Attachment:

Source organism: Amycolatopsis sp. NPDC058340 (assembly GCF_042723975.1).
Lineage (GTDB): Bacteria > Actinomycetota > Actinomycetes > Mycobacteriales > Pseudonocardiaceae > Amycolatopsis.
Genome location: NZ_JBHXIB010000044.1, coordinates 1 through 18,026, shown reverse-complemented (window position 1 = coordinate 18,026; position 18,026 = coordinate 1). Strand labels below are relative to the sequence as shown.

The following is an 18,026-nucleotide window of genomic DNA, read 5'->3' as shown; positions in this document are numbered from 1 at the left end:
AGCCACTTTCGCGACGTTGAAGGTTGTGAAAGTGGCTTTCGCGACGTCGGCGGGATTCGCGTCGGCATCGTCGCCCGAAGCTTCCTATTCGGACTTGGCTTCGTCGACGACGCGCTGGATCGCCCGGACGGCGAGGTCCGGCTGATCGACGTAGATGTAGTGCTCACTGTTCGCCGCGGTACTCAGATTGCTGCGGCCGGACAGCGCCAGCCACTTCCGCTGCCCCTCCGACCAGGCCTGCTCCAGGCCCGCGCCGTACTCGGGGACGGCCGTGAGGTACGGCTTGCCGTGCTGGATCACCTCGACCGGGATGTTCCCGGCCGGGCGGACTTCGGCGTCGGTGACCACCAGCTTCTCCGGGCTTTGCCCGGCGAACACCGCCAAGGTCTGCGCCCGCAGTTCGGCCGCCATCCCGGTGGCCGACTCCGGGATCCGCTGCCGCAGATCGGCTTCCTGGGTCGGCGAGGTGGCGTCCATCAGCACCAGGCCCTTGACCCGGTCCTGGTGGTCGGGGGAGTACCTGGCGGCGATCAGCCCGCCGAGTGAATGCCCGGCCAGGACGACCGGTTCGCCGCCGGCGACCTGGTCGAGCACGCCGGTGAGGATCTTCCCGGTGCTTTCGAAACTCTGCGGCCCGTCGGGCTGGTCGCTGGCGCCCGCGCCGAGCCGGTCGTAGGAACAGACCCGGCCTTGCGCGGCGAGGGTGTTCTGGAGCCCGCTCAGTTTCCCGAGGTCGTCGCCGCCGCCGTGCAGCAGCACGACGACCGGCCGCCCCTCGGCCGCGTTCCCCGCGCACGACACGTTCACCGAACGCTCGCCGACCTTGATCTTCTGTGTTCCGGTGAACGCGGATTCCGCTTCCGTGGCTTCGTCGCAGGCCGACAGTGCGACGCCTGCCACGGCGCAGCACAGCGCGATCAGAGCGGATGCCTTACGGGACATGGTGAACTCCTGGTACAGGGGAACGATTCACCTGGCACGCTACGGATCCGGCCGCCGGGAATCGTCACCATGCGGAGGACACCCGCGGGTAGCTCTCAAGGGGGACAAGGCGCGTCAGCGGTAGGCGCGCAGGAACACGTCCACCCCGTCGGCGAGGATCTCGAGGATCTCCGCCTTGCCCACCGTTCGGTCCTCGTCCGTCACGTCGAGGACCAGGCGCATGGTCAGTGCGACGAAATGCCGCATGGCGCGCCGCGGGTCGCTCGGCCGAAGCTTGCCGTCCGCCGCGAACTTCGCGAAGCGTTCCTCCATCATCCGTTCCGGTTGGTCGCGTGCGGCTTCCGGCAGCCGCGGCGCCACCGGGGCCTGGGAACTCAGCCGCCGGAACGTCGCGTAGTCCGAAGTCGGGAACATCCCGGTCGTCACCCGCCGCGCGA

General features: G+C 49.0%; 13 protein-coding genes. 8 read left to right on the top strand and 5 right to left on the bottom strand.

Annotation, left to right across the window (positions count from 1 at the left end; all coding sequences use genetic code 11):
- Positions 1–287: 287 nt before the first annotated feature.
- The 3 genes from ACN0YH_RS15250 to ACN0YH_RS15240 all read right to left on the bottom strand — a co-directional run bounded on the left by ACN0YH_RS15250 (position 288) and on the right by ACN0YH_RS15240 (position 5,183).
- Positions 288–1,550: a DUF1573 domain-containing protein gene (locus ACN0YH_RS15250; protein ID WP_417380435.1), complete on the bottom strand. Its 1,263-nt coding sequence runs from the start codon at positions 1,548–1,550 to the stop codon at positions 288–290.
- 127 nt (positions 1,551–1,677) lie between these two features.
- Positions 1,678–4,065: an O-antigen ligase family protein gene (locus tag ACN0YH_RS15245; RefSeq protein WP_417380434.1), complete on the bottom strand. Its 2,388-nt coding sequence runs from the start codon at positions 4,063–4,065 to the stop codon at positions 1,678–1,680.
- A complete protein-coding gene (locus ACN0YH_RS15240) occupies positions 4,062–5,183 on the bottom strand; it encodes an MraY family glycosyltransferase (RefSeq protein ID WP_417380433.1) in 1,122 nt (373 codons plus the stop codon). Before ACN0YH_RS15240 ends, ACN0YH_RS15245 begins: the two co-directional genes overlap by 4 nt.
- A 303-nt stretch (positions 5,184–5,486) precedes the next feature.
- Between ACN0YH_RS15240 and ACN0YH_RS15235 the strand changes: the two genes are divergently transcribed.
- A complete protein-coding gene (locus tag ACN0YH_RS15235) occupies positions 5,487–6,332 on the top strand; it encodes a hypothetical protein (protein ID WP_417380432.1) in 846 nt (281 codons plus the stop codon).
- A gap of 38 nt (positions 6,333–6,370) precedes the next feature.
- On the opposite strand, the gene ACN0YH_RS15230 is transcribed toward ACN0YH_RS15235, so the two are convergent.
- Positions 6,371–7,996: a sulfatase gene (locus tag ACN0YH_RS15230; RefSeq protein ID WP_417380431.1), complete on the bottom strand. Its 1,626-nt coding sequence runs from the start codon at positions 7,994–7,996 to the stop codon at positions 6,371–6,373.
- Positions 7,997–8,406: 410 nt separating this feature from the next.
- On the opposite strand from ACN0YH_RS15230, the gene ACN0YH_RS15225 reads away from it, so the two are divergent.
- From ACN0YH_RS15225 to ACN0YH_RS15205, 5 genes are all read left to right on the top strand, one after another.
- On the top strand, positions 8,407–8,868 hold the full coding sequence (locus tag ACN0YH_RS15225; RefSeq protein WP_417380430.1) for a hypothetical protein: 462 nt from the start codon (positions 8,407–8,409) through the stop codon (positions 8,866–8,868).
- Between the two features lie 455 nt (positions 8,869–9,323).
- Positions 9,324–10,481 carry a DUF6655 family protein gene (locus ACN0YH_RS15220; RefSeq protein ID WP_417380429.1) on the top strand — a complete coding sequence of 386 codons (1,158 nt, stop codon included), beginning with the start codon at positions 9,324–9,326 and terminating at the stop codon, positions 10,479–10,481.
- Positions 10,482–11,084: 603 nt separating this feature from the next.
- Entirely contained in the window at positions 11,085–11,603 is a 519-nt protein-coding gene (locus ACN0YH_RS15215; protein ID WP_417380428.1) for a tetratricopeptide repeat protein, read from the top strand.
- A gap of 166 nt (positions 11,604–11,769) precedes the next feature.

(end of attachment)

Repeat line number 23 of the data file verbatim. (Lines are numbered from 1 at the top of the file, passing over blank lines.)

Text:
- On the top strand, positions 8,407–8,868 hold the full coding sequence (locus tag ACN0YH_RS15225; RefSeq protein WP_417380430.1) for a hypothetical protein: 462 nt from the start codon (positions 8,407–8,409) through the stop codon (positions 8,866–8,868).